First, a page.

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Showing posts from March, 2014

Pakistan Belongs in Nuclear Suppliers Group

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"The Pakistani establishment, as we saw in 1998 with the nuclear test, does not view assistance -- even sizable assistance to their own entities -- as a trade-off for national security vis-a-vis India". US Ambassador Anne Patterson, September 23, 2009 Pakistan has the world's fastest growing nuclear arsenal today in the midst of a fierce insurgency waged against the Pakistani state by Al Qaeda and the Taliban. How should the world respond? Should the response be to further isolate and sanction Pakistan as argued by some Indian and western scholars? Or, should the US and its Western allies engage with Pakistan by accepting it as a legitimate nuclear state and admitting it as a full member of the Nuclear Suppliers Group?

The first response, as advocated by the likes of TV Paul, a scholar of Indian origin at McGill University, has clearly not worked nor likely to work as explained well by former US Ambassador to Pakistan Anne W. Patterson. The alternative, as advocated in …

Is Pakistan a Warrior State? Or a Failed State?

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The Warrior State: Pakistan in the Contemporary World by Canada's McGill University Professor Thazha Varkey Paul, a graduate of India's Jawaharlal Nehru University, describes Pakistan as a "warrior state" and a "conspicuous failure". It is among a slew of recently published anti-Pakistan books by mainly Indian and western authors which paint Pakistan as a rogue state which deserves to be condemned, isolated and sanctioned by the international community.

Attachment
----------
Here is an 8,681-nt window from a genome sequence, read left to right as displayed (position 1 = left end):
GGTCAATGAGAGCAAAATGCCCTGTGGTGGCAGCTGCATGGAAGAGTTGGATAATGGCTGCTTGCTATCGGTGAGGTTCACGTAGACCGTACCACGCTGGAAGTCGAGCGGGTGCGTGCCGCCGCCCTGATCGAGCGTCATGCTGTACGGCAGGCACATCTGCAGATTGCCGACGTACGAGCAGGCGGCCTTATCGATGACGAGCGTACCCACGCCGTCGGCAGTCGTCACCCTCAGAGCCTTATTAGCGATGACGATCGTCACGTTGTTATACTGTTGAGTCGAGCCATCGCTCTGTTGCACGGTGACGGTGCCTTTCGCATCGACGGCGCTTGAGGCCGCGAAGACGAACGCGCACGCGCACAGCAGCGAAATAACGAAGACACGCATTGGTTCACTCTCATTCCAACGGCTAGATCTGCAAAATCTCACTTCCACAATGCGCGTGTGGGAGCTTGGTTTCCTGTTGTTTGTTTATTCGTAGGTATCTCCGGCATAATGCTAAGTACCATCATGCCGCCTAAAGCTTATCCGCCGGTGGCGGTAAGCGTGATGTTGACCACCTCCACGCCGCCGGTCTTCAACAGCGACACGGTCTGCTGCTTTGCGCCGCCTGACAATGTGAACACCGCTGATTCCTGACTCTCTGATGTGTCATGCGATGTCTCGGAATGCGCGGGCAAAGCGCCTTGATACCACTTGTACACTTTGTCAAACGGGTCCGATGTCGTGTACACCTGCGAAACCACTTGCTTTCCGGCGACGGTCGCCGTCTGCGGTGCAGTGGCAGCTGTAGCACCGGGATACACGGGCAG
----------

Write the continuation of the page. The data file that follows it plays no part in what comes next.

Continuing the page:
As Pakistanis celebrate 74th anniversary of the 1940 Lahore Resolution calling for the partition of India, it is important to examine TV Paul's narrative about Pakistan and fact-check the assertions underlying his narrative.

Here's a point-by-point response to Paul's narrative:

1. Paul argues: Seemingly from its birth, Pakistan has teetered on the brink of becoming a failed state.

In 1947 at the time of independence, Pakistan was described as a "Nissen hut or a tent" by British Viceroy …

Ashar Aziz is Silicon Valley's First Pakistani-American Billionaire

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Silicon Valley has minted the first Pakistani-American billionaire with an incredible 377% surge in the price of Fireeye (NASDAQ: FEYE) shares since its IPO last year.

The advanced computer security software company , founded by Ashar Aziz, priced its initial public offering of 15.2 million shares at $20 per share in September, raising about $304 million after increasing its expected price range to $15 to $17 per share.

Aziz owns about 10.91 million shares in the Milipitas, Calif.-based security company; that 9.3% stake on the close of the first day of trading in September was worth more than $392 million.

Here are some of the reasons for the huge spike as described by Business Insider:

1. The company's flagship product solves a really hard computer security problem. It is able to stop hack attacks that were previously almost impossible to stop.

2. FireEye bought another security firm, Mandiant, for $1 billion. Mandiant was famous for uncovering links between Chinese hackers and a…

Economic History of South Asia Region Since 1 AD

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When the British arrived in Mughal India, the country's share of the world GDP was 25%, about the same as the US share of the world GDP today. By 1947, undivided India's share of world GDP ($4 trillion in in 1990 Geary-Khamis dollars) had shrunk to about 6% (India: $216 billion, Pakistan: $24 billion). Since independence, India's contribution to world GDP has shrunk further to about 4%, according to British Economist Angus Maddison who died in 2010.



The colonization of India and many other nations in Asia and Africa began with the advent of the Industrial Revolution in Europe which resulted in a major power shift from East to West over the time-span of just a few decades. Prior to the Industrial Revolution, the world depended mainly on agriculture based on human and animal muscle power. Countries with large populations and farmlands had large share of the world GDP.  The per capita productivity differences among nations and regions were relatively small. The machine age ch…